Support ANTIQUES ROADSHOW by supporting public television! Give Today
  • ON TV
  • SHOP
  • The Roadshow Archive

    Slave Quilt, ca. 1830

    Appraised Value:

    $40,000 - $60,000 (2003)

    Updated Value:

    $40,000 - $60,000 (2013)

    Appraised on: July 12, 2003

    Appraised in: Savannah, Georgia

    Appraised by: Nancy Druckman

    Category: Rugs & Textiles

    Episode Info: Survivors (#1719)
    Savannah (#811)

    Originally Aired: April 5, 2004

    slideshow IMAGE: 1 of 3 Next 

    More Like This:

    Form: Quilt
    Material: Cloth
    Period / Style: 19th Century
    Value Range: $40,000 - $60,000 (2003)
    Updated Value: $40,000 - $60,000 (2013)

    Update 11.18.2013:

    We contacted appraiser Nancy Druckman for an updated appraisal in today's market.

    • Current Appraised Value: $40,000 - $60,000 (Unchanged)

    Related Links:

    Understanding Our Appraisals
    Useful tips to keep in mind when watching ANTIQUES ROADSHOW


    Appraisal Video: (2:26)


    Appraised By:

    Nancy Druckman
    Folk Art
    Senior Vice President & Director, American Folk Art

    Appraisal Transcript:

    GUEST: I purchased this quilt approximately, like, eight years ago at an auction down in Arkansas.

    APPRAISER: And this quilt has an African motif design on it. The pattern here represents the Shango deity, and the colors red, white and blue stand for protection.

    GUEST: So it was made by an African- American slave in the South?

    APPRAISER: Yes, in the South.

    GUEST: But incorporating motifs and colors that come out of that culture.


    GUEST: And what do you know about the provenance?

    APPRAISER: Actually, I found out that it came from the Polk estate. And I was able to get the paperwork with the quilt.

    GUEST: Right.

    APPRAISER: That actually is one of the most interesting aspects of this remarkable survivor. Because in all of this kind of African-American material, as with all other kinds of antiques, the provenance, the history of ownership, is very key to the value. And what makes this so sensational, beyond what it looks like and what it represents, is the fact that there is documentation that comes along with it: an inventory that was done for Mr. Polk's estate when he died in the spring of 1864. And in this inventory is listed all of his worldly possessions, his slaves and quilts.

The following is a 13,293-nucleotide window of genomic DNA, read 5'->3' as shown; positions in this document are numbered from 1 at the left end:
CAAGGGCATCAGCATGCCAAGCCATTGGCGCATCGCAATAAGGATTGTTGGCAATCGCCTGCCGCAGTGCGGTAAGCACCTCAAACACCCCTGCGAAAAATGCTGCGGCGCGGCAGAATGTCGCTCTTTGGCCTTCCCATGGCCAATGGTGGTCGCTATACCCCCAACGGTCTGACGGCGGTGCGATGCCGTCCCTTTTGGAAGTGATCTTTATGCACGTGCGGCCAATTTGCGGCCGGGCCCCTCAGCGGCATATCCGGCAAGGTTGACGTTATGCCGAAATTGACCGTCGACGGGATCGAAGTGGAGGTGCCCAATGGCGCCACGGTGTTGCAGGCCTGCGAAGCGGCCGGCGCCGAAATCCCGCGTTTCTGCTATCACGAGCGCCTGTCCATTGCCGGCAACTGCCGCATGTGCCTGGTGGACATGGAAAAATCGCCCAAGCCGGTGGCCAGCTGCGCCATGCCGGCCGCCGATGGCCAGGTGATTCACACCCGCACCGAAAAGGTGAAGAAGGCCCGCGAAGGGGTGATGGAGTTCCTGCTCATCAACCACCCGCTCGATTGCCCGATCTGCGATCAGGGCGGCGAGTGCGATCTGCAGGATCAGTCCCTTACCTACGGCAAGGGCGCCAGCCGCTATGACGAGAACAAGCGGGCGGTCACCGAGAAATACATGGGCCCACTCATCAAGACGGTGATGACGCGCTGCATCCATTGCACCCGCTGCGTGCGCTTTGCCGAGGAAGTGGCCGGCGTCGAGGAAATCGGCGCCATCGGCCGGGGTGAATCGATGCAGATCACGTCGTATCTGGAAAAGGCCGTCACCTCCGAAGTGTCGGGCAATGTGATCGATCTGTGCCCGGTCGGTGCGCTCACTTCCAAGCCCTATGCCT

GUEST: And the quilts, right.

    APPRAISER: And also this piece has been used in two major exhibitions that have occurred in the last several years.

    GUEST: Yes.

    APPRAISER: And here you can see that it's been used for the cover and a large color illustration in the book. So this piece is listed in Mr. Polk's inventory at the time of his death, which was 1864.

    GUEST: But it's actually earlier, right?

    APPRAISER: Yes, I believe the quilt is dated between 1825, 1830.

    GUEST: Right.

    APPRAISER: So you put all of that interesting documentation together, and you've got something which could be $40,000 or $50,000 or $60,000.

    GUEST: Wow.

    APPRAISER: Right.

    GUEST: That's amazing, wow.

    APPRAISER: But it's rare to find all of these things coming together in this way.

    GUEST: I'm excited. I don't want to fall down!

    APPRAISER: It's an amazing survivor.

    GUEST: Yes, it is.

    WGBH This website is produced for PBS Online by WGBH Boston. ©1997-2015 WGBH Educational Foundation.
    ANTIQUES ROADSHOW is a trademark of the BBC and is produced for PBS by WGBH under license from BBC Worldwide.
    WGBH and PBS are not responsible for the content of websites linked to or from ANTIQUES ROADSHOW Online.
    PBS is a 501(c)(3) not-for-profit organization.

    ROADSHOW on Facebook ROADSHOW Tweets ROADSHOW on YouTube